Setting Up A Tent Doesn’t Take As Long As You Think
Another attraction for trailers to me was the thought that I could just pull up and start camping, but disconnecting the trailer from the truck, attaching it to the hookups, opening the slide-outs, leveling it and setting up the awnings can take as long as setting up a tent and camp kitchen. Mike and I have camp setup down to a science and it only takes us about an hour to set up or pack up. I’ve watched many a truck inch forward and back trying to line up correctly with the trailer hitch for longer than that at the campground.
These videos showing the setup procedure for a trailer convinced me that camping in a trailer is ANYTHING but just pulling up and camping.
Compare that video to this video of the setup procedure for my Springbar tent. It’s not filmed in real time, and honestly, pounding in those stakes is what takes MOST of the time, but Mike and I can get our tent up in about fifteen minutes.
Sure, the first time you set up a new piece of equipment, it will take a long time, but every time after that, you gain a little speed. Once Mike and I timed ourselves, we realized that setting up a tent doesn’t take as long as I thought. Ironically, I’ve watched people setting up a trailer take FAR longer than I would have expected.
Setting Up Camp Is Kinda Fun
I know this might sound crazy, but I enjoy getting to a new campsite and deciding where everything is going to go. It’s like I get to decorate my campsite differently every time we go camping. This time, I might put the camp kitchen near the picnic table so I have double the counter space. Next time, we might abandon the picnic table altogether.
I decide where the awning is going to be and how I position my shady area for my chairs. I’m not at the mercy of the floor plan of my trailer. I don’t have to always have my awning on the passenger side of the camper, irregardless of the sunshine. I get to choose where everything goes and it can be different every time.
Does It Count As Camping When You’re in a Trailer?
When I sleep in a tent, I hear every little crunching footstep of the animals outside. When I am cooking at a propane stove on a picnic table, I feel the wind on my face and the chill of the early morning. When I sit by the campfire, I see bats swishing above me, eating all those pesky mosquitoes.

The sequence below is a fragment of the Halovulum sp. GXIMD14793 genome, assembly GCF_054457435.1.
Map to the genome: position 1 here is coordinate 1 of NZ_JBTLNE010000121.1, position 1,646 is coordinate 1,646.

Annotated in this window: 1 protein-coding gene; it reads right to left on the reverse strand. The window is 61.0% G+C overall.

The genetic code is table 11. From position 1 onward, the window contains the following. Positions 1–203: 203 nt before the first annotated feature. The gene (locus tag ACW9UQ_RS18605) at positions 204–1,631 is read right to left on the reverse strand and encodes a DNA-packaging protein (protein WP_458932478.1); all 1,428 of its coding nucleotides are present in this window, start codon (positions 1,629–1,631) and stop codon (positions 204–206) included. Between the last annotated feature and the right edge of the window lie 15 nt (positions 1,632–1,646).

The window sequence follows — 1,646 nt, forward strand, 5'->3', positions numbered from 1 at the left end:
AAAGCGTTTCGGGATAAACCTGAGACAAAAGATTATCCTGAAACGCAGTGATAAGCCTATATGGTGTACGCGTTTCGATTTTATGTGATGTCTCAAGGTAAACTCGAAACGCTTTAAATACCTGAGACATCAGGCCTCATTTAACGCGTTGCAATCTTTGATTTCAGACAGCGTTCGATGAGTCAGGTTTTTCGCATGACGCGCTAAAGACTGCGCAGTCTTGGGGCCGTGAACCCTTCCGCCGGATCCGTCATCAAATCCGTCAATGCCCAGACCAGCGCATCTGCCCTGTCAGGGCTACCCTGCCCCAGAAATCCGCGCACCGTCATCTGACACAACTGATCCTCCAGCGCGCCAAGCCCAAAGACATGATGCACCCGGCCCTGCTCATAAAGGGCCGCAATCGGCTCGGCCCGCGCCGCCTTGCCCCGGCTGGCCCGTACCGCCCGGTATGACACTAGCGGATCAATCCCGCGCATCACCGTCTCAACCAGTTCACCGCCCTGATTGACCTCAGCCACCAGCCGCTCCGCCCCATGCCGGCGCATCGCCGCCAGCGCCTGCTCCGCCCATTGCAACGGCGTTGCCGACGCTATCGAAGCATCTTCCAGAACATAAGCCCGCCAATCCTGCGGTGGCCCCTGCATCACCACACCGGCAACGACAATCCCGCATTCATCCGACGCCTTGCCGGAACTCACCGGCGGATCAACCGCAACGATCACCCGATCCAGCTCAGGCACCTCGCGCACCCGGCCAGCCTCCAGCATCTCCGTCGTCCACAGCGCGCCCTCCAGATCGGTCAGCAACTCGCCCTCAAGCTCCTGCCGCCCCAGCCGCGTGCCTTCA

I realize that I could do all those things with a trailer, but would I? If I have a trailer, am I going to sleep in a tent outside just so I can hear all the animals as I fall asleep? If it’s chilly outside, am I going to bring my propane stove out to the picnic table, or am I going to just cook on the stove inside the trailer? Would I even start a campfire when the propane heater in the trailer could keep me so warm?
At some point, it’s no longer camping. It’s just living in a tiny, tiny house. The simplicity of that has an appeal, but it’s completely different than what I get from camping in a tent.
Despite all these reasons that I think tent camping is better than trailer camping, I have to admit that I’m still attracted to owning a trailer. Even building my own teardrop trailer in my garage still sounds appealing, even though I have absolutely no use for it. I can look at it logically, but there is something about the idea of a trailer that attracts me. For now, Mike and I are staying tent campers, but I can’t say that I will always feel the same in the future.
Update 03-31-12: After months of fighting a teardrop trailer obsession and several cold and unsuccessful camping attempts, we have finally bought a trailer. I revisit how teardrop trailer camping compares to tent camping again here:
I will provide updates on how camping with the teardrop is different than a tent over the next few months.
Update 01-03-13: After adding a ten year old boy to our family, we couldn’t fit in the teardrop anymore, so we got a cheap tent trailer and our adventures continue. We haul it with our Prius and still get 29 mpg, so we have been very happy with our camper. We literally have the best of both worlds because we have the exact same car as we used to tent camp with, but we have access to the campsites with electricity, so winter camping is WAY warmer than it was in a tent. If RV parks would just let tent campers have electricity at their sites, we probably would still be camping in a tent today, but as it is, the tent trailer has been great.